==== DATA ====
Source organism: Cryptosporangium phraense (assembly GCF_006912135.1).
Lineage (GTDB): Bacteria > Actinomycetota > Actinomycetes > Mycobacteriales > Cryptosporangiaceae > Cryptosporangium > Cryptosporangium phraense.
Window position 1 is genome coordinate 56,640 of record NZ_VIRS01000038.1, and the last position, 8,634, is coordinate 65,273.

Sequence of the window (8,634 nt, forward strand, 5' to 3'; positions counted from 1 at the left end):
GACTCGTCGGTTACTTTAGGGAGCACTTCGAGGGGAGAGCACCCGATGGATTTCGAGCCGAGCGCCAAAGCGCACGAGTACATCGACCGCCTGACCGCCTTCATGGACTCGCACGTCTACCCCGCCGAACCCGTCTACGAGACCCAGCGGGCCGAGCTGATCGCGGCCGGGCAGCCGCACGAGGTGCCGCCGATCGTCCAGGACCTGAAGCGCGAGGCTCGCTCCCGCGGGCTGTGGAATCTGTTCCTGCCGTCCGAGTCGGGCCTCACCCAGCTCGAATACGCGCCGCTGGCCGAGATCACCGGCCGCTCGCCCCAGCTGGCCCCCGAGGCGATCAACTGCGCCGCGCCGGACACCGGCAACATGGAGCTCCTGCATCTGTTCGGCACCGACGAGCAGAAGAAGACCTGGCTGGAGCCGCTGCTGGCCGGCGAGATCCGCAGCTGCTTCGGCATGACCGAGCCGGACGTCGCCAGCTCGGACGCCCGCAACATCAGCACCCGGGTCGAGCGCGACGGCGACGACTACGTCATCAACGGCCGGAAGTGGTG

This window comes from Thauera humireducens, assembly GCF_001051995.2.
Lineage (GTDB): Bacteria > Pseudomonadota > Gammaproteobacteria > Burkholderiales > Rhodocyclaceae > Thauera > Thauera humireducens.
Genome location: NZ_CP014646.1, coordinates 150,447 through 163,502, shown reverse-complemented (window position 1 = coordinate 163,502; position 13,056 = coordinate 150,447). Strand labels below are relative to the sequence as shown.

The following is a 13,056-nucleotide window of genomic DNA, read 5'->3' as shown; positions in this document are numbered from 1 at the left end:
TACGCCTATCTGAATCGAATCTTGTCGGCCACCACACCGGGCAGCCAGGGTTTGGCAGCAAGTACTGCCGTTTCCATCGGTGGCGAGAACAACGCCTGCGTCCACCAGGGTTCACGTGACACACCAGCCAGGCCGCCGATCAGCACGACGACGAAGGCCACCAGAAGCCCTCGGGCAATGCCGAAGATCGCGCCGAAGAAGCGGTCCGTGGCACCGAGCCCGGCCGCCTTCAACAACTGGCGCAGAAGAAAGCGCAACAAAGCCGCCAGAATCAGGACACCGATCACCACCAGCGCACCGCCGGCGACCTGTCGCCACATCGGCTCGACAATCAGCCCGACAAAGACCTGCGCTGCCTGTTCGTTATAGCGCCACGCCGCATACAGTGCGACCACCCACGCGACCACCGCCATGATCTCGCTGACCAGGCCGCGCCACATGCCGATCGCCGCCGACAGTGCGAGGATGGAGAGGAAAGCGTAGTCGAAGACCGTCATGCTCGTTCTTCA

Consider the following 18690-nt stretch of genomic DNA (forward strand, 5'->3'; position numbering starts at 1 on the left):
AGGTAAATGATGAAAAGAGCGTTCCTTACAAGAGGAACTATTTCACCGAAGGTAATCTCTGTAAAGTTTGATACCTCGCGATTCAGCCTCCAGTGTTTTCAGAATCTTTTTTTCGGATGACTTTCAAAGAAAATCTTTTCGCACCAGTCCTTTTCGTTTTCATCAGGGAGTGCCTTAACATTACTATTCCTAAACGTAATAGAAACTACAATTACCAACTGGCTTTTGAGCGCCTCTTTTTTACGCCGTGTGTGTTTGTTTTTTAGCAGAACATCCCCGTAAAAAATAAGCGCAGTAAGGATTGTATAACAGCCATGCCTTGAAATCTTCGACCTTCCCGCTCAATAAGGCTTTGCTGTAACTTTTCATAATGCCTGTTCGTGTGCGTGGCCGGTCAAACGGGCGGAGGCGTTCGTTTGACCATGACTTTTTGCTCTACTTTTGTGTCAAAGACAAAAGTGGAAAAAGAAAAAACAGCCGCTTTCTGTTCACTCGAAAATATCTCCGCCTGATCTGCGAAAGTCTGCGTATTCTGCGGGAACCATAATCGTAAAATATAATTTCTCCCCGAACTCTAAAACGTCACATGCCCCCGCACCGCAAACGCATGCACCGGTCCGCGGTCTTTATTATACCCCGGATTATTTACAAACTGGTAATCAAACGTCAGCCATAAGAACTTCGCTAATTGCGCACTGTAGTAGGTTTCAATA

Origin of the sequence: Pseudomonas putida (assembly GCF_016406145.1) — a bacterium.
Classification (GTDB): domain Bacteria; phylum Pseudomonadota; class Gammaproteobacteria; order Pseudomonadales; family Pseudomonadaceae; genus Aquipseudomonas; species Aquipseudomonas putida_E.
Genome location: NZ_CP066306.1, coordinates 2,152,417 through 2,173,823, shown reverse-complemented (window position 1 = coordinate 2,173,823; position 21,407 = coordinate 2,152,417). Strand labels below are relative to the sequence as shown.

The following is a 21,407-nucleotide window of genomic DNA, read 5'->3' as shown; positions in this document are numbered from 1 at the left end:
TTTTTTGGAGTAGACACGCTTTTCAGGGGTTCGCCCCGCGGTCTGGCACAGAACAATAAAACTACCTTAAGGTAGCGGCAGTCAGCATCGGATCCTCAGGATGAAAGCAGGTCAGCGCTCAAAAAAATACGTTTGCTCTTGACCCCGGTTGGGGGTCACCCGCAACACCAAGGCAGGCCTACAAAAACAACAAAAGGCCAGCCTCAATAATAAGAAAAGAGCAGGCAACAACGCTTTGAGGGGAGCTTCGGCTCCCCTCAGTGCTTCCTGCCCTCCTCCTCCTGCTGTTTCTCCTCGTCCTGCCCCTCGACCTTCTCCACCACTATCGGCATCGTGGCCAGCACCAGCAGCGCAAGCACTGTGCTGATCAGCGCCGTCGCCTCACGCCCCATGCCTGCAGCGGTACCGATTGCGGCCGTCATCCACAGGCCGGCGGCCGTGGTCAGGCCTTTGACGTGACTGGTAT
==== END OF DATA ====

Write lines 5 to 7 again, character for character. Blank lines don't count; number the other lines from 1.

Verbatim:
GACTCGTCGGTTACTTTAGGGAGCACTTCGAGGGGAGAGCACCCGATGGATTTCGAGCCGAGCGCCAAAGCGCACGAGTACATCGACCGCCTGACCGCCTTCATGGACTCGCACGTCTACCCCGCCGAACCCGTCTACGAGACCCAGCGGGCCGAGCTGATCGCGGCCGGGCAGCCGCACGAGGTGCCGCCGATCGTCCAGGACCTGAAGCGCGAGGCTCGCTCCCGCGGGCTGTGGAATCTGTTCCTGCCGTCCGAGTCGGGCCTCACCCAGCTCGAATACGCGCCGCTGGCCGAGATCACCGGCCGCTCGCCCCAGCTGGCCCCCGAGGCGATCAACTGCGCCGCGCCGGACACCGGCAACATGGAGCTCCTGCATCTGTTCGGCACCGACGAGCAGAAGAAGACCTGGCTGGAGCCGCTGCTGGCCGGCGAGATCCGCAGCTGCTTCGGCATGACCGAGCCGGACGTCGCCAGCTCGGACGCCCGCAACATCAGCACCCGGGTCGAGCGCGACGGCGACGACTACGTCATCAACGGCCGGAAGTGGTG

This window comes from Thauera humireducens, assembly GCF_001051995.2.
Lineage (GTDB): Bacteria > Pseudomonadota > Gammaproteobacteria > Burkholderiales > Rhodocyclaceae > Thauera > Thauera humireducens.